5 Tips To Create A Multi-Platform-Friendly Responsive eLearning Course

5 Tips To Create A Multi-Platform-Friendly Responsive eLearning Course
Summary: Making eLearning attractive is often a case of knowing the design pitfalls which can make a program difficult to access and use for learners. Read these 5 tips to avoid them, and you’ll be in a position to create the best possible look and feel for them.

How To Create A Multi-Platform-Friendly Responsive eLearning Course: 5 Tips

However imaginative your content is, it will only really shine if it’s easy on the eye. You know what you want your learners to get out of your courses, and the surest way of achieving your goals is with beautiful design which makes a great first impression and keeps learners engaged and interested. Design is vital and exciting: Embellish your learning with easy navigation, smooth interactive elements, responsive and adaptive capabilities for any device and well thought-out text and pictures. You’ll be rewarded with an enthused group of learners who look forward to continuously enhancing their skills and knowledge.

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1. Use Appropriate Image Sizes – In Both Senses Of The Word

Make sure your images are web-friendly in terms of the physical size on the disk of the computer. At gomo, we see hundreds of free trial sign-ups and people sometimes complain that the course is ‘slow’. This is usually down to uploading huge unedited images which are then slow to load in a course. Modern, high-megapixel cameras routinely create images in excess of 10MB. These will be slow to load, especially on a smartphone, and there’s usually no need for that level of detail. A full-screen image or background image should be around 1MB at most, unless it’s zoomable and you’re asking the user to study the detail. An image that’s just for illustration on half a screen can easily be as small as 100KB without causing problems or negatively affecting the look of the course.

There are lots of cheap or free tools to compress images. Paint, which comes standard with Windows operating systems, is a good example, as are many photo editors which often have a ‘web publish’ compression option. Bear in mind that learners use different devices to complete courses on. Your images should therefore be the appropriate size in width and height for their intended use. A huge world map might look great on a desktop or tablet display but very hard to view on a smartphone in portrait mode. For the mobile user, it’s worth replacing the landscape world map with something that scrolls vertically.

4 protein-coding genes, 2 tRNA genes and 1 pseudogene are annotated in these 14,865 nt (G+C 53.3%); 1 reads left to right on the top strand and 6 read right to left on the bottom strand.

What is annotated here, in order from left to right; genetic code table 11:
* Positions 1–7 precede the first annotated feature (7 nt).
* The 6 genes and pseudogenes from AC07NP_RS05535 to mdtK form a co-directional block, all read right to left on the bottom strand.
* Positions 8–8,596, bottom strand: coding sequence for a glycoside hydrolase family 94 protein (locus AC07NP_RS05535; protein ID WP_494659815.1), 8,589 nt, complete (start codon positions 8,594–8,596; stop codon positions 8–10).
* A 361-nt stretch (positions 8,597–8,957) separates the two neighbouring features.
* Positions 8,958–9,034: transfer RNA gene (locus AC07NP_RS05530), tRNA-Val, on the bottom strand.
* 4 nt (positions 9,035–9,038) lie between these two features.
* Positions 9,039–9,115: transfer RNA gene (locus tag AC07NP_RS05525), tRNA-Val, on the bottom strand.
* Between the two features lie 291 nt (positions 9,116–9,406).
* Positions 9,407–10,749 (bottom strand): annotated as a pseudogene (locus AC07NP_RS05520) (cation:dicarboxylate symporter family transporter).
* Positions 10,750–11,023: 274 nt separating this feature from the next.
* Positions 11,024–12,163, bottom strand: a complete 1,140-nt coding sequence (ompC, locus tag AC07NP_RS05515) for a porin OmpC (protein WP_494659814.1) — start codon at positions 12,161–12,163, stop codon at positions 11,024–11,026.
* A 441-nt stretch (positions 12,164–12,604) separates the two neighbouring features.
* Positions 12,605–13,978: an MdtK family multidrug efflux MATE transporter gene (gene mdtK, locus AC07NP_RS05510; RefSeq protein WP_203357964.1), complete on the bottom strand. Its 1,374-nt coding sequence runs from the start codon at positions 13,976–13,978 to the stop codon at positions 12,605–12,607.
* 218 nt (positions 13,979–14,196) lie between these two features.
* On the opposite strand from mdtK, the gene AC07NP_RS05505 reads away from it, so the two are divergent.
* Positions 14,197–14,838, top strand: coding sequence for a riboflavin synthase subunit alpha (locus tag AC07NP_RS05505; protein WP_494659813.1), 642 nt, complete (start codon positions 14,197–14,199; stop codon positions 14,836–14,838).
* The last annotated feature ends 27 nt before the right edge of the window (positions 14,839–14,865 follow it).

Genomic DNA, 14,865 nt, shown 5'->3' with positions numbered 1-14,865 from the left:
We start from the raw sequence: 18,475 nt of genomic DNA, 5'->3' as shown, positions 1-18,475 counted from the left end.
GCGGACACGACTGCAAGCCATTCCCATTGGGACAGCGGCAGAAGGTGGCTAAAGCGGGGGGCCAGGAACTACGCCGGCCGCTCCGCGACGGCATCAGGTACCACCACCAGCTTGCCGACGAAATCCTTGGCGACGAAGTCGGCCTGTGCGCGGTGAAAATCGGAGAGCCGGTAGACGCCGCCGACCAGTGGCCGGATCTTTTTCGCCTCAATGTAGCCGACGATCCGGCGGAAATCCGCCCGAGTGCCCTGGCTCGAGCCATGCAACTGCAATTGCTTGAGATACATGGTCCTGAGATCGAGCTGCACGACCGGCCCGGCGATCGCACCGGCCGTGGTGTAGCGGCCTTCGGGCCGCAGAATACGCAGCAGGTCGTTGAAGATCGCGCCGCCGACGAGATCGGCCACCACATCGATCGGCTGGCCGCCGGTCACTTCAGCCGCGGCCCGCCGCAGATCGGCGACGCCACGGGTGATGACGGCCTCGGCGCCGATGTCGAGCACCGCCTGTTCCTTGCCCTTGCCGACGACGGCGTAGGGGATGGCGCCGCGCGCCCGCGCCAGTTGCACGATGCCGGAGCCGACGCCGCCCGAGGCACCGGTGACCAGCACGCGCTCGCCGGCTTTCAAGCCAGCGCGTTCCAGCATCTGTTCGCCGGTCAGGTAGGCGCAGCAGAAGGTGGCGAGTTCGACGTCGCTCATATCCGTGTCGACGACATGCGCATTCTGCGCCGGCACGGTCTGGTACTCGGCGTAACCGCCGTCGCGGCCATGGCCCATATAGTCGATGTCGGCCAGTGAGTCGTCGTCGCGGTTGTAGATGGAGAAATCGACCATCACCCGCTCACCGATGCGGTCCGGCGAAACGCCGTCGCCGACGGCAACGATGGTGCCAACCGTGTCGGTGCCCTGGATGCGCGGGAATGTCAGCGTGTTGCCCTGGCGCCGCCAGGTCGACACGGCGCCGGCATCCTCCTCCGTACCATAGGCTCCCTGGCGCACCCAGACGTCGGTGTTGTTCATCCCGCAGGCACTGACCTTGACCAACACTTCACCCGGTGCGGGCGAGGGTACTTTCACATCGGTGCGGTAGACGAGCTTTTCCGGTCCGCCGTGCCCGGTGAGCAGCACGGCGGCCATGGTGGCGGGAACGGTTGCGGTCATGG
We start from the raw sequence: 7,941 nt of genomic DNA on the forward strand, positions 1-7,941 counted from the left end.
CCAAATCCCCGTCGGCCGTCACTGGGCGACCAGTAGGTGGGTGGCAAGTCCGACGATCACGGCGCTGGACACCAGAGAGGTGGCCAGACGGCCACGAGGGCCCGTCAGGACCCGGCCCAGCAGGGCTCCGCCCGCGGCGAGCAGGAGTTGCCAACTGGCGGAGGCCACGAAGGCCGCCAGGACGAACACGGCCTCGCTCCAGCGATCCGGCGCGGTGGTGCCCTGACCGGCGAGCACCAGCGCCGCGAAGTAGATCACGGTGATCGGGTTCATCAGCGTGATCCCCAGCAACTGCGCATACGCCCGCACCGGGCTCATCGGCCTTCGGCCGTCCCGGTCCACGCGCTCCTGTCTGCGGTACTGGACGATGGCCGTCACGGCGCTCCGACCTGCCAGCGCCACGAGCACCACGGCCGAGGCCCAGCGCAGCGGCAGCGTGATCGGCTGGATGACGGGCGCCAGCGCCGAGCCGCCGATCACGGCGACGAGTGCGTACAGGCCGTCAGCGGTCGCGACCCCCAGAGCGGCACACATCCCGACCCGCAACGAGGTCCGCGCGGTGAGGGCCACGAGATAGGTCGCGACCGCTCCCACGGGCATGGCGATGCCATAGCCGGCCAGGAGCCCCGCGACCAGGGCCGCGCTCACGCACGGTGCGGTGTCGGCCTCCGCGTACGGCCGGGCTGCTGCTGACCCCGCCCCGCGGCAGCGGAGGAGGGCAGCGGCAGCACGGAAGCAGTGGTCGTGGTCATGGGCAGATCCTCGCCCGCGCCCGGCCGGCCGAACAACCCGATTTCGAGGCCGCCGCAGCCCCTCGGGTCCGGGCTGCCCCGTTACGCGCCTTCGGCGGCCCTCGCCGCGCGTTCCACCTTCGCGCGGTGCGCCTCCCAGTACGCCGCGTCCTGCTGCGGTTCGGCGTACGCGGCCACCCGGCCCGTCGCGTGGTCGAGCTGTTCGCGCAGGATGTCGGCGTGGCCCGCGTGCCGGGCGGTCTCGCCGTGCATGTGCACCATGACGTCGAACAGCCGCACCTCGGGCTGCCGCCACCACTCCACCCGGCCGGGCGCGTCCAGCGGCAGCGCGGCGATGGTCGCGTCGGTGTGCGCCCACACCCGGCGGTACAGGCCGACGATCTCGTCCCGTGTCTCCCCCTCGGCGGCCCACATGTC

2. Employ Device Targeting

The best authoring tools will allow you to target devices with specific content. The world map is a good example. If your course is going to be consumed on a smartphone, think about the user experience on the phone and serve up the appropriate content. A verbose paragraph of text on a desktop might work better as bullet points on a mobile. A 10-minute video on desktop might be better with the 1-minute version on smartphone. In an IT training scenario, a clickable simulation might be best on desktop and tablet, but a video is better on a smartphone. If your authoring tool features adaptive capabilities, that’s even better, as it will adjust common interactions for you automatically so that they play back in the device-appropriate way.

3. Use Fluid Navigation

Modern learners are looking for more from their eLearning than ‘click next to continue’. Smartphone users are used to swiping – it’s the natural way to consume content on websites and apps so why not with eLearning too? The best authoring tools will allow you to create the user journey you’re looking to deliver, with vertical and horizontal scrolling built in. The right tool will even allow ‘continuous’ scroll where learners can scroll almost infinitely through a series of pages.

4. Videos Should Be No More Than 4 Minutes Long

This is the hardest one to stick to but learners inevitably look at the seek bar first and their heart sinks when they realize that they’ve got so sit through 20 minutes of video. Research has shown that 4 minutes is the longest a learner will be able to pay attention to a video for. After this, attention spans tend to drift.

5. Use A Truly Responsive Authoring Tool

Of course, if you have a truly responsive authoring tool, a lot of the above features will be built in, allowing you to get on with the business of creating your content.

If you want to know more about responsive design, download the free eBook Fluid & Future-Proof: How To Create And Distribute A Responsive eLearning Course.